It is worth saying, that no amount of awakening will remove all human suffering or replace the need to be seen, loved and respected by your fellow humans.
I’ve seen this misunderstanding (and sometimes misrepresentation) of spirituality lead to confusion and disappointment for those following the path. Maintaining this illusion can lead to abuse by people in positions of power.
It is also worth saying that the conditions of people’s lives aren’t entirely within their control – there are plenty of factors like systemic oppression, poverty and personal challenges – that will make it more difficult or impossible for individuals to cultivate the space for gaining the benefits of practice in their life.
Sometimes what is needed most is practical support or just the acknowledgement that life can be really hard.
It is also worth pointing out that you can be especially incompatible to silent meditation if you have trauma, if you are sensitive, if you feel things very deeply or if you are someone with a lot of life force in you.
In the house I grew up in, ‘sensitive’ was pretty much the worse thing you could call someone. It has a lot of negative valence attached to it in our culture, but if you can create the right conditions for it, sensitivity is actually a huge gift that allows you to pick up on subtle forms of beauty, magic and connection in life.
My general approach to suffering in practice is that the way out of it is through. It is not through trying to bypass or short-circuit our systems that we are going to reduce our suffering, but by showing up and facing our pain and difficulties with a deep sense of embodied compassion that we are then able to integrate that part of our being and let go of resistance to experience as it is.
Approaching practice with a sense of fierce love – being compassionate towards ourselves but not being afraid to face our stuff and do the hard work – is basically the best thing you can do for your practice and life.
It’s also important to be up front about the risks and potential benefits of practice so that people know what they are getting into.
All of my guides come from a place of approaching practice with a radical sense of compassion – a combination of respect for our body wisdom and deep care for our wellbeing. This minimises the risk of practice going wildly out of control, as we are listening to the queues within us, like fear, and respecting our body’s natural limitations, but it doesn’t completely extinguish it.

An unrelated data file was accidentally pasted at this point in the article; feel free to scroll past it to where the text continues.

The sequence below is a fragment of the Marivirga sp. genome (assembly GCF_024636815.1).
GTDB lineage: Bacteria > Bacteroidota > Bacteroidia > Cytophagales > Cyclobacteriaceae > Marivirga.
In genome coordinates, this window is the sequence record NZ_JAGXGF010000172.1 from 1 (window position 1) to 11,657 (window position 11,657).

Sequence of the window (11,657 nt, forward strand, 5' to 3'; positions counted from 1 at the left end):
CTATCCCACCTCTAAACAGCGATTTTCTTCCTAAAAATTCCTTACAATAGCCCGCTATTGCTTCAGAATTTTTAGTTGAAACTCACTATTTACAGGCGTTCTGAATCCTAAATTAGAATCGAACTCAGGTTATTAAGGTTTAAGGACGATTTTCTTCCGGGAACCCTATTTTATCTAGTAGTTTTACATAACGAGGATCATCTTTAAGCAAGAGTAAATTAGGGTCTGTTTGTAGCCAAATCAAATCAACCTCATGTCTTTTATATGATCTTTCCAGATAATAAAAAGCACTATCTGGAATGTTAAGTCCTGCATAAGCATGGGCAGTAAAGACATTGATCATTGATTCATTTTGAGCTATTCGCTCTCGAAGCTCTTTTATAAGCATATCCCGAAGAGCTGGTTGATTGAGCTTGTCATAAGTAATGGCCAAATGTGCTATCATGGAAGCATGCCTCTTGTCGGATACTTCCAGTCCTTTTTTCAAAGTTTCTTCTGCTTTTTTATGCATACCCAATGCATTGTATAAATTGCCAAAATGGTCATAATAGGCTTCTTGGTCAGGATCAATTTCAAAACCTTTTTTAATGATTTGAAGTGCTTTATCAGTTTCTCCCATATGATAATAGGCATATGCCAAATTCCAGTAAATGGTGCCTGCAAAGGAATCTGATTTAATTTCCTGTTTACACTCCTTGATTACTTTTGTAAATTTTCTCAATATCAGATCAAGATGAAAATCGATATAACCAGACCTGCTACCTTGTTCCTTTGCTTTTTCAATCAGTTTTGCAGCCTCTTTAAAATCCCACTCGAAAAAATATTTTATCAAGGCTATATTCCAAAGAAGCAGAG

Sometimes practice gets out of control and causes difficulties that we have trouble moving past. If this happens for you, try to approach this with a sense of compassion too – acknowledging how painful and difficult it can be – and reach out for help where you can.
One of the things I am passionate about is shared practice.
It becomes infinitely easier to open to new aspects of experience and accept ourselves when other people are modelling this to us.
When we are in an environment where we are allowed or even encouraged to access the parts of ourselves that are normally hidden, doorways can effortlessly slide open for us that we could have spent our entire lives banging our heads against.
Having fun practicing together is also part of the joy of life and there’s no way of separating ourselves off from the rest of the world. If we only practice by isolating ourselves off from other people, the second we go back into the world our practice is no longer relevant.
Creating spaces where we can practice together will help us connect with each other in a more authentic way and make space for people to express their true selves in, which is ultimately how we all get home.
With this in mind I have created a separate part of the website with some tools for facilitating shared practice. You can find that here.